Baby, it's cold outside....
I've known about raw food for a while, but decided about two months ago to stop just dipping my toe into the raw pool and dive right in.
First month, no problems except a little bit of healing symptoms. Second month has been a bit more troubling... I live in Chicago and it is getting colder and colder and my desires to eat high-fat foods is only increasing, which isn't exactly doing me much good on the scale. Mind you, weight-loss isn't by any means my only reason for going raw... Clear skin, bright eyes, more energy... we all know the drill, but I was wondering if there are any veteran, cold-weather raw foodists out there who can give me some advice on how to manage the body's instinct to go into high-fat, hibernation foods while trying to lose weight??
Also, I can partially blame my apartment's turn-of-the-century (think 1900's, not 2000's) heating system, but I am freeeezing in Chicago! Does anyone know any particularly warming foods or have any raw tricks to combat cold weather?
Thanks and Happy Holidays!!
get yourself a really warm blanket, or maybe even a heating blanket. I was just listening to something from Dr. Graham where he was talking about a) with "hot" food that we eat just a few degrees warmer than our bodies, there's no way that such a small quantity is really warming us up (in other words, it's psychological), and b) our core temperature may adjust as a result of going raw and not having to digest cooked foods anymore, and so as we get used to that we may feel cold. So, I'm in somewhat in the same place, in that my house is very cold, since I live in California and people seem to be under the impression there's no need for heat or something (I have "radiant ceiling heat" ... explain to me how that makes sense from a perspective of physics...), so I just wear one of those fluffy wardrobes at home and when I can, snuggle up under a huge faux bearskin blanket. Acrylic, but very, very warm.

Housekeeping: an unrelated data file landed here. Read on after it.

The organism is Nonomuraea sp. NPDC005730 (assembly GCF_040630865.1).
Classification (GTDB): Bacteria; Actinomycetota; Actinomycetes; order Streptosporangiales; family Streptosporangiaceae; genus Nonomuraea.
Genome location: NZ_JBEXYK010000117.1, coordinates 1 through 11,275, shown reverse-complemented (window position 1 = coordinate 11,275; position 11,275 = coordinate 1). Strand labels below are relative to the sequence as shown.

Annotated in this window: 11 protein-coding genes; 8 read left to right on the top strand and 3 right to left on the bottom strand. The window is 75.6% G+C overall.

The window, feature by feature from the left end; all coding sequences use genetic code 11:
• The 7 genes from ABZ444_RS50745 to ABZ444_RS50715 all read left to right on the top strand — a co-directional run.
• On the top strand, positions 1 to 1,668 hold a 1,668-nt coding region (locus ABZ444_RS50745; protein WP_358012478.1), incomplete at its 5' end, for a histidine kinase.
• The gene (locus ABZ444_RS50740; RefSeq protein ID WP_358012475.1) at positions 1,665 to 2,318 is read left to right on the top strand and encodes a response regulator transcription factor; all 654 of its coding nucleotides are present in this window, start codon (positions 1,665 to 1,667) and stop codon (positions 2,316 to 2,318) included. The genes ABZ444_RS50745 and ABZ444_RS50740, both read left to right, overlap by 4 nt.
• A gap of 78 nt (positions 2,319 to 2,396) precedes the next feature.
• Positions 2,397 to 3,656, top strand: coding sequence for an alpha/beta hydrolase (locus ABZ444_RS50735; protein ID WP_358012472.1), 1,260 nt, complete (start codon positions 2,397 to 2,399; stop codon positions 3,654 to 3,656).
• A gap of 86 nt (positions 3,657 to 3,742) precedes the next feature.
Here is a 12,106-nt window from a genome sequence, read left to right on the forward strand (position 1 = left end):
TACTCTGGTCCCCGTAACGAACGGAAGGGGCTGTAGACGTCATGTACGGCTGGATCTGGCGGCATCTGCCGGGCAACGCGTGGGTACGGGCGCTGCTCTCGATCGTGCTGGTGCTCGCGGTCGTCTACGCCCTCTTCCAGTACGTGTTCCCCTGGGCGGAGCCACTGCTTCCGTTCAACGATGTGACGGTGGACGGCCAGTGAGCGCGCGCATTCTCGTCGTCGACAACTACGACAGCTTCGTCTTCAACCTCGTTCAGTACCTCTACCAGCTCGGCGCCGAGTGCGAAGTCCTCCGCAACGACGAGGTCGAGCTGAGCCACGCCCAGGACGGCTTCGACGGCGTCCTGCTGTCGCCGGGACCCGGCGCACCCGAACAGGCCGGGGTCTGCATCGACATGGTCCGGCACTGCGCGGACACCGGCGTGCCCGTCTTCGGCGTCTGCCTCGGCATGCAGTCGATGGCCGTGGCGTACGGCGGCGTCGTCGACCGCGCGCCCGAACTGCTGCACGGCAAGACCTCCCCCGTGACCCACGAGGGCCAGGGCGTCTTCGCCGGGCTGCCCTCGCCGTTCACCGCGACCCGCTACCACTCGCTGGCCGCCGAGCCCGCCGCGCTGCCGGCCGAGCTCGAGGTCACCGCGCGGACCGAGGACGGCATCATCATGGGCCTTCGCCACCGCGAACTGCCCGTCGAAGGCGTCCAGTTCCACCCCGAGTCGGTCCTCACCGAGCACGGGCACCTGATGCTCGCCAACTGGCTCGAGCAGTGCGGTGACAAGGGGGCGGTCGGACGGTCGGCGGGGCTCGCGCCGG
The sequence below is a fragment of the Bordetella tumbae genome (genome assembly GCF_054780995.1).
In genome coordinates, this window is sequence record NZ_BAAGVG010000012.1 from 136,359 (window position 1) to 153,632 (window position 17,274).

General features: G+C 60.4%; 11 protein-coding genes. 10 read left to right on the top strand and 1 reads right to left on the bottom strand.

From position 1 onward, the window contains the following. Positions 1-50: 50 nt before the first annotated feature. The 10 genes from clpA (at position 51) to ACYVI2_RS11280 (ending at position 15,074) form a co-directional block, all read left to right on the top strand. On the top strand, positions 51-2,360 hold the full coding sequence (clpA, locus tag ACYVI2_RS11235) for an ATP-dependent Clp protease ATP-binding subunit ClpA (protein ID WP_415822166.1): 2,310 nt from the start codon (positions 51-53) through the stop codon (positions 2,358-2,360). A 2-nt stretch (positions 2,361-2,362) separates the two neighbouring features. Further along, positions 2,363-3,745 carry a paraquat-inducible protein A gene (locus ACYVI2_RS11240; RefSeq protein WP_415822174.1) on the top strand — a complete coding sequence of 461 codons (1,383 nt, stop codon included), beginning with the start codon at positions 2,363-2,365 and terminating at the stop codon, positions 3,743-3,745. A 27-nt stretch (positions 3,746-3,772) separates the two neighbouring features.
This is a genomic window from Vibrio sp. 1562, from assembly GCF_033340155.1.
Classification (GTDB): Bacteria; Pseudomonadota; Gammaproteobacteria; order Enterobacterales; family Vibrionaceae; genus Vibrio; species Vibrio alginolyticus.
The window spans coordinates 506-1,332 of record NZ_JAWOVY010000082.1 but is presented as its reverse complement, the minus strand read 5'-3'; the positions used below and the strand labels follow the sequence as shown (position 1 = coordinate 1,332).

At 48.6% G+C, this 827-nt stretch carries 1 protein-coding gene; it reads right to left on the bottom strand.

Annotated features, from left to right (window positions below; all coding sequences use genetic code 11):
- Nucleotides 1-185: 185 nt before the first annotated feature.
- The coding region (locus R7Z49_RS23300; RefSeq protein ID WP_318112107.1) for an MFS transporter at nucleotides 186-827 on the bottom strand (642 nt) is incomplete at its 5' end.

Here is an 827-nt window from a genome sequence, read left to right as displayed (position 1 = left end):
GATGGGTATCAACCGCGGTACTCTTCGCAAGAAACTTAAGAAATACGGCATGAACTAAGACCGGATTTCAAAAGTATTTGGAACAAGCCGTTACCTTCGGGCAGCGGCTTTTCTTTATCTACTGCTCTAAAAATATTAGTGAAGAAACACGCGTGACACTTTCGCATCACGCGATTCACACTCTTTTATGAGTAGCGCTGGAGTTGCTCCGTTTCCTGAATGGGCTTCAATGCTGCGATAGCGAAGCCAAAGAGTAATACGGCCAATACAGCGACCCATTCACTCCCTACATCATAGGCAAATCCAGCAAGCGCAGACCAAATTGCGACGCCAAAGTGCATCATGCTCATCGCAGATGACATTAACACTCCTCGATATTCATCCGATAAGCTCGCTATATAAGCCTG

Thanks for the advice everyone!!
I find that in the colder months I tend to gravitate more towards root veggies like carrots and sweet potatoes, and stray away from my green smoothies. I also use spices like pumpkin pie spice and apple pie spice which warm up many dishes quite nicely.
^^ Pretty much what Miki says. There's something to be said for eating seasonally. In the heat of summer is when all the sweet juicy fruit abounds. This time of year it's hard squashes and root veggies, many of which are traditionally cooked, so we get the warm feeling there. But those flavors of autumn, even raw, with the spices we associate with the season, can be really satisfying. I would also think about making more soups and curries. If you have a dehydrator you can warm your meals a bit.
Teas/tisanes are a big help too.
I eat lots and lots of cinnamon.....yum!
I live in Chicago, too. I started eating high-raw since summer and also have been having a hard time staying warm as the winter months are approaching.
I found the following article online yesterday and bookmarked it, because we too live in a cold weather state:
"Raw Uncooked Food in Winter
You like the idea of raw uncooked food. But you live in a cold climate and it's winter. You've been working in the garden outside in the cold wind. Snow flakes are falling and you're cold to the bone.